“You went from 2,500 people here to 100,” Scurry says. “And those 100 are the ones I got to know as a young man.”

The stories continue to flow as the van bounces along—how every large oak tree on the island has the ruins of an old oyster house below it. How Beaufort County ruined one of the most beautiful roads in America when it let developers move Haig Point Road. How corn liquor came to be known as “scrap iron” on the island when moonshiners would conceal their barrels of contraband under scrap iron to sneak them past tax collectors into Savannah.

And finally, the van arrives at Bloody Point Lighthouse, where Wick Scurry’s love for Daufuskie Island is written in fields of staple crops and historical intrigue.

 

HISTORY IN HARVEST 

Bloody Point Lighthouse’s history has been well-told, but it’s one so fantastic it could easily be a work of fiction. “It’s like it had a curse,” Scurry jokes.

Built in 1882, the two-story cottage found itself being moved for the first time when a tsunami struck the island in 1886, sliding the entire structure back a mile from the beach where it had sat. It was returned to its original foundation, only to be flooded during the storm of 1897, which completely destroyed the lighthouse’s rear signal tower.

Without a working rear tower, the entire house was moved back to its current location, dragged across cotton fields by mules. Which is just as well, because at that point Mother Nature clearly didn’t want that house on the beach.

Decommissioned 90 years ago, the lighthouse was first purchased by the assistant lighthouse keeper, Arthur “Pappy” Burns, who also opened the Silver Dew Winery inside the squat brick building that had served as an oil house.

Today, Scurry is reviving Silver Dew Winery with scuppernong grapes grown right on the property. He grows grapes on one end of the property and leases the lighthouse on the other end to a 501(c)(3) that runs the non-profit Bloody Point Lighthouse Museum.

“These grapes grew like crazy. I hope this weather doesn’t make it bloom too fast,” Scurry says, surveying the vineyard as we stroll past. “The soil here is unlike anywhere else on the island. Most soil on Daufuskie is sand, which is great for growing cotton. I don’t know how the soil here got so rich.”

Out of a few barrels in the old oil house, Scurry created 2,000 bottles of wine last year. When he harvests in the fall, he plans to do an even larger batch, inviting in all comers to stomp the grapes the old-fashioned way as part of a harvest festival.

Just as Scurry hopes to salute Pappy Burns with his new vintage, he’s working the soil at Bloody Point Lighthouse to bring back historic crops.

A massive square pit dug into the ground reveals rich black earth, where Scurry set up Carolina Gold rice. In classic Scurry fashion, he’s grown it mostly because of the history behind it. As we walk, he tells of how Carolina Gold rice came from Africa on a ship that was forced ashore in Charleston in 1685 by a hurricane. A doctor by the name of Woodward helped the crew out and was paid with a bag of rice seed, which would eventually become the crop that built South Carolina’s fortune.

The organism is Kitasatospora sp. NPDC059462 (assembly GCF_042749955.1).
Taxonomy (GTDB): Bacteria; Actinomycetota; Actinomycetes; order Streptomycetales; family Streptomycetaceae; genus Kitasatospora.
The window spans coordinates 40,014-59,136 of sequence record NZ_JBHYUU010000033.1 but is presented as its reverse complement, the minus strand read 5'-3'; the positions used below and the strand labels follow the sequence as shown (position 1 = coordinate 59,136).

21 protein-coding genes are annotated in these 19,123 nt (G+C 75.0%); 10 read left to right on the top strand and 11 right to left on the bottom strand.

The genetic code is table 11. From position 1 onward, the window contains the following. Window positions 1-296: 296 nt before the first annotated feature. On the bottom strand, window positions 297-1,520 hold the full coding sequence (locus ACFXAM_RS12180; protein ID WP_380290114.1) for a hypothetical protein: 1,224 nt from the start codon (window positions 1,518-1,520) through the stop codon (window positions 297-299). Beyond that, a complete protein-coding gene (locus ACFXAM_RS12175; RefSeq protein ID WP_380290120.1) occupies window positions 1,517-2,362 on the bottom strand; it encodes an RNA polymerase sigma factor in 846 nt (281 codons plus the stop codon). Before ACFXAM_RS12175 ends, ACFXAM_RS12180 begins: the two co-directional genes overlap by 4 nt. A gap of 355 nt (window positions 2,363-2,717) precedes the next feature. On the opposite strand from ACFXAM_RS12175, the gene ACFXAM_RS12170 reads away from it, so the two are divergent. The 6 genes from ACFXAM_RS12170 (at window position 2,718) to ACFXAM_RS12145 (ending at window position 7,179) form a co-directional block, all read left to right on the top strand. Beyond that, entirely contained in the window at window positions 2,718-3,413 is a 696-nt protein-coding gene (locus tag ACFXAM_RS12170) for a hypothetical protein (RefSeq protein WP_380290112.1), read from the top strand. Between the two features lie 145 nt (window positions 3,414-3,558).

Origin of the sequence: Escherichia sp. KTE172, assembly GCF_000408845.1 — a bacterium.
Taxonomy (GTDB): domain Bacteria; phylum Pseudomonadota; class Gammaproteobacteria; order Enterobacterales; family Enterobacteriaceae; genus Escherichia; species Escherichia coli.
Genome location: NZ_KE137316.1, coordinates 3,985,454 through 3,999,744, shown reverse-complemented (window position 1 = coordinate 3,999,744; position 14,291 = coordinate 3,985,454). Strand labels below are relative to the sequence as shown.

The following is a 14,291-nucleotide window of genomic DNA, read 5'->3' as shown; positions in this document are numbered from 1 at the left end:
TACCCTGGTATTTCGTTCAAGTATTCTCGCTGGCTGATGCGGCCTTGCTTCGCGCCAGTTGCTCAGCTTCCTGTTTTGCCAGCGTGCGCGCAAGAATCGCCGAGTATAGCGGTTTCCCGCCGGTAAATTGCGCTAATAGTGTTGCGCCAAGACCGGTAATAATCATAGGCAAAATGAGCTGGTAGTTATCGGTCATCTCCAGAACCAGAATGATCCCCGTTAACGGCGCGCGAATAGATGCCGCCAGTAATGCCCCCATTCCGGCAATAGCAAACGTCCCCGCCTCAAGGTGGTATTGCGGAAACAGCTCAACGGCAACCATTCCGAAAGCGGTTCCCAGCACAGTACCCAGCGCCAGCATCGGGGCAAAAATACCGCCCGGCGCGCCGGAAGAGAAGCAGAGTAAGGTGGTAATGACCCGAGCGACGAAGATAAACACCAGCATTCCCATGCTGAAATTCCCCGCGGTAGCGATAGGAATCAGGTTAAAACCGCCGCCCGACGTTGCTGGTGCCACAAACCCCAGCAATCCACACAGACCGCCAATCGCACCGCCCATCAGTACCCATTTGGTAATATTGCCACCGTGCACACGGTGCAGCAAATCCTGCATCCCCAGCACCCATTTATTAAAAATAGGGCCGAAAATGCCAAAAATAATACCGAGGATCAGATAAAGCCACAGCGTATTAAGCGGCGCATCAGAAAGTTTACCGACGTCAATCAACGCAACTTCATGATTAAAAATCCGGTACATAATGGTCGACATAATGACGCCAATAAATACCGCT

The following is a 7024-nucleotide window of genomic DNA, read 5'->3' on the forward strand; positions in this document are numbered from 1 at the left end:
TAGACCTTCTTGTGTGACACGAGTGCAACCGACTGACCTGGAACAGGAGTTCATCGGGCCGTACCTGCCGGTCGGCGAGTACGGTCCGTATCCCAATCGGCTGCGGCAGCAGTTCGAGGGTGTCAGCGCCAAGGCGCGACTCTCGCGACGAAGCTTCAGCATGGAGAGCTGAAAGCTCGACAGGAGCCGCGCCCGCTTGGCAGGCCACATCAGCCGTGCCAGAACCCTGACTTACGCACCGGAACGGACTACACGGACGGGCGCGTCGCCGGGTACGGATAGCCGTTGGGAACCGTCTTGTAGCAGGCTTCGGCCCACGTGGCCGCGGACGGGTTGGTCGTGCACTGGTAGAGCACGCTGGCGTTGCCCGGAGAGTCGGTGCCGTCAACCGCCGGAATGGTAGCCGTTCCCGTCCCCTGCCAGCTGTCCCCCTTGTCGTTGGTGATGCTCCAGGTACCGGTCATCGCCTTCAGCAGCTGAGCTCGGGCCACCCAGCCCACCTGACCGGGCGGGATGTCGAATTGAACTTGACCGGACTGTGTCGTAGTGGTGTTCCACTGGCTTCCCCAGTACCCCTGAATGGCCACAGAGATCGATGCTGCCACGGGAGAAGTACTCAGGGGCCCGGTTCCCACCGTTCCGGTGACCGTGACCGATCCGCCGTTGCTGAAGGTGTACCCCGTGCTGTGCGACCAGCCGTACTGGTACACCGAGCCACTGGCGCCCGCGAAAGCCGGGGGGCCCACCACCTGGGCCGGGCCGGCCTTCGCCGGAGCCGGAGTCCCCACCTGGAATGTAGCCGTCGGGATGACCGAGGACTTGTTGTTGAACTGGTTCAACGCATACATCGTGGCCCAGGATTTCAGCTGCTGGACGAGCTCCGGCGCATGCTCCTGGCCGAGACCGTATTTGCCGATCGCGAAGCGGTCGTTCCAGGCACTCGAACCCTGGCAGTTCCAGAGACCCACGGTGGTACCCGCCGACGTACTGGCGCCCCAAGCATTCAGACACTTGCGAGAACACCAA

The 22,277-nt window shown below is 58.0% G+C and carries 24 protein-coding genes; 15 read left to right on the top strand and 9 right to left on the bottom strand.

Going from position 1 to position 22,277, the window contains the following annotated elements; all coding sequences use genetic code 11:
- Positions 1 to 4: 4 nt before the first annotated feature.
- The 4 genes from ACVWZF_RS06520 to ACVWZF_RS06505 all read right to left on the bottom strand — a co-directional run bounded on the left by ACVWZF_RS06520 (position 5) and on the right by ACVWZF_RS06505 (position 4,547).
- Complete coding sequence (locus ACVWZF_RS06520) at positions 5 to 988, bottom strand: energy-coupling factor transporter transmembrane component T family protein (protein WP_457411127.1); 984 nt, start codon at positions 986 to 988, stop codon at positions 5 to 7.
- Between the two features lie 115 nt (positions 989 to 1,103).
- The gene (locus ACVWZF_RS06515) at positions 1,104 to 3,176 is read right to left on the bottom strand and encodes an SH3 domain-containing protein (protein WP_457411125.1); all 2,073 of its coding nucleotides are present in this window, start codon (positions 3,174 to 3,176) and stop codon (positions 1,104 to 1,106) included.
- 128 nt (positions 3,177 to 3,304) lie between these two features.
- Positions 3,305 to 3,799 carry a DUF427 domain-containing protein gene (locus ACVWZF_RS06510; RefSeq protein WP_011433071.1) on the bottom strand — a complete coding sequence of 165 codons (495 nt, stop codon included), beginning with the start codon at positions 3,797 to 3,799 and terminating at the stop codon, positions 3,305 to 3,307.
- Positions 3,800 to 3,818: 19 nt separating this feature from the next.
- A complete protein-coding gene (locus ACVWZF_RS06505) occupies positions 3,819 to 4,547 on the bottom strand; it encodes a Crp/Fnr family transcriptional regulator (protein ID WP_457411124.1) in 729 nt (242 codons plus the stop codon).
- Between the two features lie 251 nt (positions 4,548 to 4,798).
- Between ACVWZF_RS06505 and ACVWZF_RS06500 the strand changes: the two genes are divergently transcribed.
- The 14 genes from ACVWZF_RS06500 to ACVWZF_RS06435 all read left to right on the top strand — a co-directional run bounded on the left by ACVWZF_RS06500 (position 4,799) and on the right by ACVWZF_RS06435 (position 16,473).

“You can still see the outlines of the old rice fields from space. They stretched all the way from the Georgia line into North Carolina,” he says.

It may not be visible from space, but Scurry’s patch still produced 150 pounds of rice last year. And while he estimates he’ll get 500 pounds of rice out of it this year, he’s already harvesting stories.

“This was all new to me, so I didn’t realize that along with rice we wound up with thousands of bullfrogs. Of course, that brought the alligators out. I was walking around here one night when a five-foot gator popped up out of the rice paddy and chased me off.”

From there, we move onto the indigo, twisting branches that will eventually produce a rich blue dye of historical significance. The plan is to eventually harvest it for dye, then produce shawls and other clothing to sell in the gift shop to fund the lighthouse’s museum.

Finally, we come to the sea island cotton, the famously bountiful staple crop of the coastal South. Its enormous tufts, like giant popped popcorn kernels, carry with them the story of the South.

“It’s three to four times the size of other cotton. That’s why it outsold other cotton and that’s why these plantations got so wealthy,” Scurry says. “These guys became millionaires overnight.”

Walking among the fields he’s planted, Scurry doesn’t just see crops. Here, in the shadow of a lighthouse cottage he’s returned to public hands after nearly a century under private ownership, he sees the rich history of an island he loves. And he sees the chance to share it with those who need only cross the water to this enchanting island to hear.

“Ever since I’ve been here I’ve had to ride by the lighthouse,” he says. “To me, it’s one of the most beautiful buildings I’ve ever seen and it should be shown to the public. The wonderful thing is, from now on, it will be.”